, with a population of around 18,000, is the largest town in Iceland outside the Southwest region, and the unofficial capital of North Iceland.
Akureyri is a very picturesque town with its location by a scenic fjord, eclectic building styles and streets winding their way through gorges. Spend some time walking around the town centre, see the impressive church and check out Listagilið (literally "the art canyon"), home to a number of arts and crafts galleries and shops. The tranquil municipal
, Lystigarðurinn, is worth visiting, as are the several small museums dotted around town.
Note that Akureyri is perhaps picturesque by Icelandic standards, but one may question whether it is a tourist destination in its own right. Tourists to Iceland typically go there because of the splendid scenery, not because of the cities. Akureyri is primarily a local hub, a place to start excursions to more interesting places.
- Akureyri Drama Society (Leikfélag Akureyrar), Strandgata 12, +354 460 0200. The only professional theatre in Iceland outside of Reykjavík.
- Akureyri Swimming Pool (Sundlaug Akureyrar), Þingvallastræti 21, +354 461 4455. 28 May-1 September: 6:45-21:00 M-F, 8:00-19:30 Sa-Su; 2 September-27 May: 6:45-21:00 M-F, 10:00-18:30 Sa-Su. A recently renovated and expanded pool. Two pools for swimming, several hot tubs, a water slide and a childrens pool. Close to the centre of town. 450 kr.
- Hof, Strandgata 12, 354 450 1000. Akureyri's new house of culture, home to the North Iceland Symphony Orchestra (Sinfóníuhljómsveit Norðurlands) and regularly host to other performances.
, Kaupvangsstræti 12. Open 12:00-17:00, closed Monday. Small art museum. Free.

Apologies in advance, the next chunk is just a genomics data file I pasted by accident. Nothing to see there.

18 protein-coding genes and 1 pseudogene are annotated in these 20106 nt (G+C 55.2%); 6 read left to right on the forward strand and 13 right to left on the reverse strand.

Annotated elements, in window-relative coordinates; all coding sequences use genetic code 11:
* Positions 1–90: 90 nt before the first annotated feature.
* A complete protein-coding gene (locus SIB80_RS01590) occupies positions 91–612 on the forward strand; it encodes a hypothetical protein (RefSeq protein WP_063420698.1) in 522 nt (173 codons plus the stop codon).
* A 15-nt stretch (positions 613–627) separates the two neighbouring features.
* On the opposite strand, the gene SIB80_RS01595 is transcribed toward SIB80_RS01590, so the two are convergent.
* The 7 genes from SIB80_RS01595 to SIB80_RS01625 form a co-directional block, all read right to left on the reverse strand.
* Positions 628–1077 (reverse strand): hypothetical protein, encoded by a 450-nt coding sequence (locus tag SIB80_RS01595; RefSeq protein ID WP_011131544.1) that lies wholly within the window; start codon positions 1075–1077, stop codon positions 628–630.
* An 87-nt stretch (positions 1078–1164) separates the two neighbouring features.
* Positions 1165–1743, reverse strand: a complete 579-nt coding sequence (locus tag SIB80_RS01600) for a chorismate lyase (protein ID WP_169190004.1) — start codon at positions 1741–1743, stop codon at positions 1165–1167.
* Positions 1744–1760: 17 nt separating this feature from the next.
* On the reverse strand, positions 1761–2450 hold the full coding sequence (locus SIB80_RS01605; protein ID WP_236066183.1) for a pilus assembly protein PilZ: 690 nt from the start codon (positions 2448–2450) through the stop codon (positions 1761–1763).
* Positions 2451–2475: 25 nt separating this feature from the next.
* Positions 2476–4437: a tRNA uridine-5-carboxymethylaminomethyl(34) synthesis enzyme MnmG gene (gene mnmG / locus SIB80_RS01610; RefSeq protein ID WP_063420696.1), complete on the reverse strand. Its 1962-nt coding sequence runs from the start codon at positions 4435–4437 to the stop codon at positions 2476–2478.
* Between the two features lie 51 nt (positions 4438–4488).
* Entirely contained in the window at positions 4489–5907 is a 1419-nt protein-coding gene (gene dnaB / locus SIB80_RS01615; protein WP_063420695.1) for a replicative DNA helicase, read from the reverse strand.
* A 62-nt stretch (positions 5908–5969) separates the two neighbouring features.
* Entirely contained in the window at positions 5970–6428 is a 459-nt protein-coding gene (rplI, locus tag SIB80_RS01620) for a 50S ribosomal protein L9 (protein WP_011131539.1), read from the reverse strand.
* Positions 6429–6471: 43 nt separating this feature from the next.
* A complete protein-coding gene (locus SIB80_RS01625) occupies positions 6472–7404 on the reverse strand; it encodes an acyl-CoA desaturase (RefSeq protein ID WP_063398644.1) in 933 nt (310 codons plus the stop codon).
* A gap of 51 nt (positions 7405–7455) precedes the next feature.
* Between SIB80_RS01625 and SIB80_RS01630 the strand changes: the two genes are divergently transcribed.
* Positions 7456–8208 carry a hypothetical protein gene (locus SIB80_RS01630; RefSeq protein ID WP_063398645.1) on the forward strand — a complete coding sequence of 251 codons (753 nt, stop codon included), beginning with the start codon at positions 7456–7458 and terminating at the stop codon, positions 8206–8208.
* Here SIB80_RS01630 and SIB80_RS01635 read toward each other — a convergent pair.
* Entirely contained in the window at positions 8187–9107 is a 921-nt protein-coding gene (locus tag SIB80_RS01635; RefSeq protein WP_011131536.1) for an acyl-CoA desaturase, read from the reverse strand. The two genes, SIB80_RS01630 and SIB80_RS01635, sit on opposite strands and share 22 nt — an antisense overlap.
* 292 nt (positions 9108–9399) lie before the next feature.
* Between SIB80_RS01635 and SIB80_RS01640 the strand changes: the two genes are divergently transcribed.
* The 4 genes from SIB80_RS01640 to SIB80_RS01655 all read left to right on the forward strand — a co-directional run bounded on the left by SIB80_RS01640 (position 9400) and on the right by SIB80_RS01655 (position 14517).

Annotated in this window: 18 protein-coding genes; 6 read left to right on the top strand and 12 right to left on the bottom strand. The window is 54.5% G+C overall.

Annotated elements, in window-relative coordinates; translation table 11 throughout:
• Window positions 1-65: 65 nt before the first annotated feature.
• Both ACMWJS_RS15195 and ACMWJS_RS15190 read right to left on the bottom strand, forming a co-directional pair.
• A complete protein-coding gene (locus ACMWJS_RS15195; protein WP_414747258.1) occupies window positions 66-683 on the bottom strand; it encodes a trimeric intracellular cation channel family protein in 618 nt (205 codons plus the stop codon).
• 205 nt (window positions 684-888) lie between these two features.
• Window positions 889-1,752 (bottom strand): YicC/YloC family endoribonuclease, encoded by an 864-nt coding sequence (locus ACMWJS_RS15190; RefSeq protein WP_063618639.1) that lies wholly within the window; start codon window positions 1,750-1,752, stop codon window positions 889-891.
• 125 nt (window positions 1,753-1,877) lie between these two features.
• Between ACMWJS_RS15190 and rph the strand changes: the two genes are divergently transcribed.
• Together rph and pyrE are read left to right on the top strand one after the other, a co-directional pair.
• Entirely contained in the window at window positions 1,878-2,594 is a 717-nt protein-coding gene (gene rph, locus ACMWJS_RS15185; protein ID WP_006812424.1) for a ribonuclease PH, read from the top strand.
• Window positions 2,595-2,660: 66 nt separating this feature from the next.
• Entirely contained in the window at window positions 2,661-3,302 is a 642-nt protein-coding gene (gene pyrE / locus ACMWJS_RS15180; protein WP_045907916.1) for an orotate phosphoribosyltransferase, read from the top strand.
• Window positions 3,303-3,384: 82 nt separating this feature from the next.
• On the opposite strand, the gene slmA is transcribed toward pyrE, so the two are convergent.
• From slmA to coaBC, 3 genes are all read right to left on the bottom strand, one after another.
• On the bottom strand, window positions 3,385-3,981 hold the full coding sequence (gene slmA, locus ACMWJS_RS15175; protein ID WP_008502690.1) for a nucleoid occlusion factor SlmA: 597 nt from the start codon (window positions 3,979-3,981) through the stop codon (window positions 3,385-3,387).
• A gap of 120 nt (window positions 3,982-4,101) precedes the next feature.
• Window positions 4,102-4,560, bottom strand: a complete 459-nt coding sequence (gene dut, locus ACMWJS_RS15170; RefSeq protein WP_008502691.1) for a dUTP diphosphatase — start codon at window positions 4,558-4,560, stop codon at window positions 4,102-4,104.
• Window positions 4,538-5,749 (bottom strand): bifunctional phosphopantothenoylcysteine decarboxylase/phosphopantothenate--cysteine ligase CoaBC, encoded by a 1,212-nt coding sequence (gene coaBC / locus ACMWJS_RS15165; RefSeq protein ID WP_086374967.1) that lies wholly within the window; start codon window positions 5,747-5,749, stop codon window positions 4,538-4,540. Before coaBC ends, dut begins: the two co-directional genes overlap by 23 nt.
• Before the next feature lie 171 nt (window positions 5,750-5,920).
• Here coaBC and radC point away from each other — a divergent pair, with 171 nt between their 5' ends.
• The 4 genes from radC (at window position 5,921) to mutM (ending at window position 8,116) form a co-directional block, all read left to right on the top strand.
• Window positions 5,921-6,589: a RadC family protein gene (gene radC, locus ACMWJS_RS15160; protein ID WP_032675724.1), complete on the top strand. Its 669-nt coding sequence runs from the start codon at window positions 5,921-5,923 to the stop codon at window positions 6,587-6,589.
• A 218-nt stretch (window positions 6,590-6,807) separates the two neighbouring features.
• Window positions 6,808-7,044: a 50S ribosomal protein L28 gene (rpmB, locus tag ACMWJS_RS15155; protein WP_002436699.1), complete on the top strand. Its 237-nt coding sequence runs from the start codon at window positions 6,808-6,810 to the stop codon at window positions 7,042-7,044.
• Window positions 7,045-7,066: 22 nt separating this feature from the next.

Hafnarstræti, in the centre of town, is Akureyri's main shopping street. Shops there include an Eymundsson book store with a café, several souvenir shops, clothing stores and the curiosity shop Frúin í Hamborg.
For local art and design, head to Grófargil, colliqually known as Listagil ("art canyon"). It's a steep canyon by the street Kaupangsstræti and home to several studios galleries and shops.
A small shopping mall, called Glerártorg, is a short distance north of the town centre.
A local way to eat a hamburger is with french fries included in the bun and kokteilsósa (a cocktail of mayonnaise and ketchup). A shop that sells a delicious version of this, called a MacGratsky burger, is Nætursalan located downtown right next to the main bus stop. This is a popular snack to end the evening after a heavy night of drinking.
Akureyri also has the world's northernmost Domino's Pizza.
Rub23, located just below the cathedral of Akureyri, has a most friendly atmosphere and serves one of the best fish dishes in the area.
The Indian Curry Hut, located at Hafnarstraeti 100b, has some of the best curry in all of Iceland--perfect for warming up after a winter's day! It's a take-away, though there are two stools and a counter. The owner of the restaurant is very friendly, with an interesting life's story.
Strikið: Fresh, high quality restaurant. Their chocolate cake is the best I've ever had, hands down. Mostly fish, lobster, but one or two meat dishes. Has an amazing view at the top floor of a building at the coastline.
Greifinn: Considered high quality, just sells sandwiches, starters, soups. Obviously a nice restaurant though.
A nice bar is across the street from the main movie threater. It seems that people in the city enjoy an 'early' movie theater around 8 pm or so, and, as customary in Iceland, go clubbing/barhopping after midnight. However, the clubs close at 1 am, at least during the weekdays. A strange wheel-of-fortune with shots, beer, and nothing, is there, for 1500 Kr.
Akureyri is a good base to explore some of the more remote areas of Iceland, such as Mývatn. Several buses run mostly hourly from the city centre to other important places like the airport and neighbouring settlements and bus tours are available which take you to see the enormous crater of Víti, and Goðafoss (waterfall of the gods).